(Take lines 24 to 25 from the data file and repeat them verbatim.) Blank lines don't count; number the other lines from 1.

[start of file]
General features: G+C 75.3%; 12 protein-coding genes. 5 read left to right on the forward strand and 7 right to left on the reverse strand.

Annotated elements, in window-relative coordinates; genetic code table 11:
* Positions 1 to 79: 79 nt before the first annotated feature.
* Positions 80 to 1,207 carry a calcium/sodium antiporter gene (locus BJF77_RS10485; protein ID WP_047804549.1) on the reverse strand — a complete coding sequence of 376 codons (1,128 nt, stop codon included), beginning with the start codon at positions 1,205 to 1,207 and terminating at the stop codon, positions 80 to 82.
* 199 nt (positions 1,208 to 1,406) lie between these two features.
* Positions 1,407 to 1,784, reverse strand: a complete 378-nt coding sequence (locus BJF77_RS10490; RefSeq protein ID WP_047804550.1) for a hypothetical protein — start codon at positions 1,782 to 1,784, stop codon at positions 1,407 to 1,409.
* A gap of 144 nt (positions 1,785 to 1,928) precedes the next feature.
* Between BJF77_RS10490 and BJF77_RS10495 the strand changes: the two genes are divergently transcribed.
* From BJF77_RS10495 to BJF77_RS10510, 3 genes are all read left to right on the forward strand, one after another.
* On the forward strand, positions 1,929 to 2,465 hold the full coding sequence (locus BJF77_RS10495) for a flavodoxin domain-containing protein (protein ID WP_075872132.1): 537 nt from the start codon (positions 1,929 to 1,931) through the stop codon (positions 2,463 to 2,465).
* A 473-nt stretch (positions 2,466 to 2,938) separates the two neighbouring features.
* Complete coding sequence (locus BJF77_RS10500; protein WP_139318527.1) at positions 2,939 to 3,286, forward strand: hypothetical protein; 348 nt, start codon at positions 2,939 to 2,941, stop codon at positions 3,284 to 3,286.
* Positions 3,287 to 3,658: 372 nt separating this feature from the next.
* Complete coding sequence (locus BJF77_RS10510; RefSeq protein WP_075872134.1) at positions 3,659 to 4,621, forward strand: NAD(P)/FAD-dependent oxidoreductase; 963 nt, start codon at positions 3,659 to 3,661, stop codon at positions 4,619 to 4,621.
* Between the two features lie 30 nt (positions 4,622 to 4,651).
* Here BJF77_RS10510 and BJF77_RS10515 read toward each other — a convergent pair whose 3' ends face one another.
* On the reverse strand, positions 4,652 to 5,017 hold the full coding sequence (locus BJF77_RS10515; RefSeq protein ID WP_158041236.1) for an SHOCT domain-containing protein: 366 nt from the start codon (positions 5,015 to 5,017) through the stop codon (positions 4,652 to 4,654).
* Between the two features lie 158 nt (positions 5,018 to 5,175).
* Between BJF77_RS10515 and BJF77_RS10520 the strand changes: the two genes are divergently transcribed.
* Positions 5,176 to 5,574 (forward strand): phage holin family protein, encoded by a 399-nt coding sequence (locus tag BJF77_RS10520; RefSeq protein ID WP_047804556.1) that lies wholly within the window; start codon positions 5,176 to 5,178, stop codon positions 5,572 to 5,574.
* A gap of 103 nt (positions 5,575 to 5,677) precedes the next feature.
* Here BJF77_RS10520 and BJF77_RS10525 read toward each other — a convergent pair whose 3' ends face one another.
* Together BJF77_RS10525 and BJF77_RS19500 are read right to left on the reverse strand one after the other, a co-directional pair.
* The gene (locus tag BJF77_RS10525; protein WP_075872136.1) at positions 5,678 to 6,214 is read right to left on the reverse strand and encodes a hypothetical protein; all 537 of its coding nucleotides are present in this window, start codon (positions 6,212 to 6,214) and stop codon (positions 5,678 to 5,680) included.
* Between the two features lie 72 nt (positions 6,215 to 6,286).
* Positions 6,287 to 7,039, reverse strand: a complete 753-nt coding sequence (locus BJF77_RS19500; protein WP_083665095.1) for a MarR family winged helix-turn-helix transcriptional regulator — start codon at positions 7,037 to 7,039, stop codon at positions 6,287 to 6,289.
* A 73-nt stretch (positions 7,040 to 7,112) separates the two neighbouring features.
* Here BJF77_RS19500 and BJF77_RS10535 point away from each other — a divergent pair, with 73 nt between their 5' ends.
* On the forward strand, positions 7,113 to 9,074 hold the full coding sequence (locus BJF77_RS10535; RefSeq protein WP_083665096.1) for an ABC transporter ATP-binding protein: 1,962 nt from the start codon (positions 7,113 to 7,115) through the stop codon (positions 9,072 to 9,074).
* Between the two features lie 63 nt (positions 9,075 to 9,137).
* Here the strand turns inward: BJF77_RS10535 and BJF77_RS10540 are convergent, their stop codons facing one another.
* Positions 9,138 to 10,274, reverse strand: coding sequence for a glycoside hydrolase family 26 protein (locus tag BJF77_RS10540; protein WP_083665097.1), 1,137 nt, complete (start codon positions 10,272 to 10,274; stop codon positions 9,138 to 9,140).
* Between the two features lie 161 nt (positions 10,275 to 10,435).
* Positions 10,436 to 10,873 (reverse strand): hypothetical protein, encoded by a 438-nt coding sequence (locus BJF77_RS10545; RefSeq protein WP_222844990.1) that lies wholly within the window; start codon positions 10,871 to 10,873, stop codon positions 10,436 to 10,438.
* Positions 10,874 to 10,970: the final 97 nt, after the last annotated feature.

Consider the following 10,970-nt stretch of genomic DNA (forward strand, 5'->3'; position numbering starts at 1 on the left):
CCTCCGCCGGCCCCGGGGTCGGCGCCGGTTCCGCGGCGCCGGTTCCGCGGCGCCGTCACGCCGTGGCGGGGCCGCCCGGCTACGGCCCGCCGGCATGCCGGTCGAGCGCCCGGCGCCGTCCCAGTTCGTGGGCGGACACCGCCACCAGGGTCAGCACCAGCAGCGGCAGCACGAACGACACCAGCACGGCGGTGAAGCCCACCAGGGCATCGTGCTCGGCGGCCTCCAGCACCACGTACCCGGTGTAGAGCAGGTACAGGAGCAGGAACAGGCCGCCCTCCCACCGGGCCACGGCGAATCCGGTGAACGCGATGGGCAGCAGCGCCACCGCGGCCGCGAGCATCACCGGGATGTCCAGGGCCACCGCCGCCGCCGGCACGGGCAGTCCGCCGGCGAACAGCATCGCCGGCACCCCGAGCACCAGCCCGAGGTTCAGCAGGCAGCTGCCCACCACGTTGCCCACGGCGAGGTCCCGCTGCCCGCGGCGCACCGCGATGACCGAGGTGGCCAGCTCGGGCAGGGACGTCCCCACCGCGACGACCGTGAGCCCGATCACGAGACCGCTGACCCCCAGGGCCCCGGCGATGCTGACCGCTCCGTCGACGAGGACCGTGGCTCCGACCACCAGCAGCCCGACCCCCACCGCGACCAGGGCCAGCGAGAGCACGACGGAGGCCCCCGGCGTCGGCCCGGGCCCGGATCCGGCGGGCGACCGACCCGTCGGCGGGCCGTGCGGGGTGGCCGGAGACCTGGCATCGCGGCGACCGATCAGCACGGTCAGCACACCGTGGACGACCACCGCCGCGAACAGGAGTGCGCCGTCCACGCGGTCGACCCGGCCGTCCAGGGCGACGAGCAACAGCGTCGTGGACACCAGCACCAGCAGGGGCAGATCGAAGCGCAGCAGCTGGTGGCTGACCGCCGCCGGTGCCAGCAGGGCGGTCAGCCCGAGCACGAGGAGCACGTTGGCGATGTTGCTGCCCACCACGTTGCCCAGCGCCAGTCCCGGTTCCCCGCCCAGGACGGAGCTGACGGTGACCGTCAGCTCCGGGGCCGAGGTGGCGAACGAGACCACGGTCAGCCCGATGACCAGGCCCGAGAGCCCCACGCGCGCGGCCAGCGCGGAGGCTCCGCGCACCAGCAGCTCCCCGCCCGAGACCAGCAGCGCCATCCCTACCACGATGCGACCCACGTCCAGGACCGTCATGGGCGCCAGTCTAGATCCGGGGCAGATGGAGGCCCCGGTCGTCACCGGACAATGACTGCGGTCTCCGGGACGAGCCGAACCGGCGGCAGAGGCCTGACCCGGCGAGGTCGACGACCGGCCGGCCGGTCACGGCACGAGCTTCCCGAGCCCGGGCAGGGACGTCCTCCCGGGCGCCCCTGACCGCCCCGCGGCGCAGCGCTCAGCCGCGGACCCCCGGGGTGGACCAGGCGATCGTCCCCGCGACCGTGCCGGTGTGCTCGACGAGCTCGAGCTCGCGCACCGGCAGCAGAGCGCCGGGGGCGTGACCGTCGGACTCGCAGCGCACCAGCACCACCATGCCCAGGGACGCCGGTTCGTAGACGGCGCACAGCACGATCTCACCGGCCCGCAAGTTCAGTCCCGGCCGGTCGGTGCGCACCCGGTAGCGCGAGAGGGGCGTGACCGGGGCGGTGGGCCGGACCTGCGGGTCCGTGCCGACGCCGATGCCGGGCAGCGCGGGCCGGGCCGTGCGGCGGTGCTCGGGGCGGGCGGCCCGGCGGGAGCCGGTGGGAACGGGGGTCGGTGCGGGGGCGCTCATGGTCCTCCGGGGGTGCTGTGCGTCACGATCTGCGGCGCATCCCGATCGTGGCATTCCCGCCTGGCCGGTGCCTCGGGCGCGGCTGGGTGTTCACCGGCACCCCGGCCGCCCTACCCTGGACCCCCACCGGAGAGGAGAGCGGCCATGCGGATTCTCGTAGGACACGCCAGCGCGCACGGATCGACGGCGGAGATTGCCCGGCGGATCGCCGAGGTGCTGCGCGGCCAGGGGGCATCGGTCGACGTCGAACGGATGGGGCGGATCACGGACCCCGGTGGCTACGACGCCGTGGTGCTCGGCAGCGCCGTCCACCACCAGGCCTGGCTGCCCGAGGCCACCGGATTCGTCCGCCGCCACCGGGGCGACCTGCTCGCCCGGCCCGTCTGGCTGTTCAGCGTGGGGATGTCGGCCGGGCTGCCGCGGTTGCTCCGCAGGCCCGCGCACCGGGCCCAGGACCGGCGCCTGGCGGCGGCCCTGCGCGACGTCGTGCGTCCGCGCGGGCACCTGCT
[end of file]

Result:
* The gene (locus tag BJF77_RS10525; protein WP_075872136.1) at positions 5,678 to 6,214 is read right to left on the reverse strand and encodes a hypothetical protein; all 537 of its coding nucleotides are present in this window, start codon (positions 6,212 to 6,214) and stop codon (positions 5,678 to 5,680) included.
* Between the two features lie 72 nt (positions 6,215 to 6,286).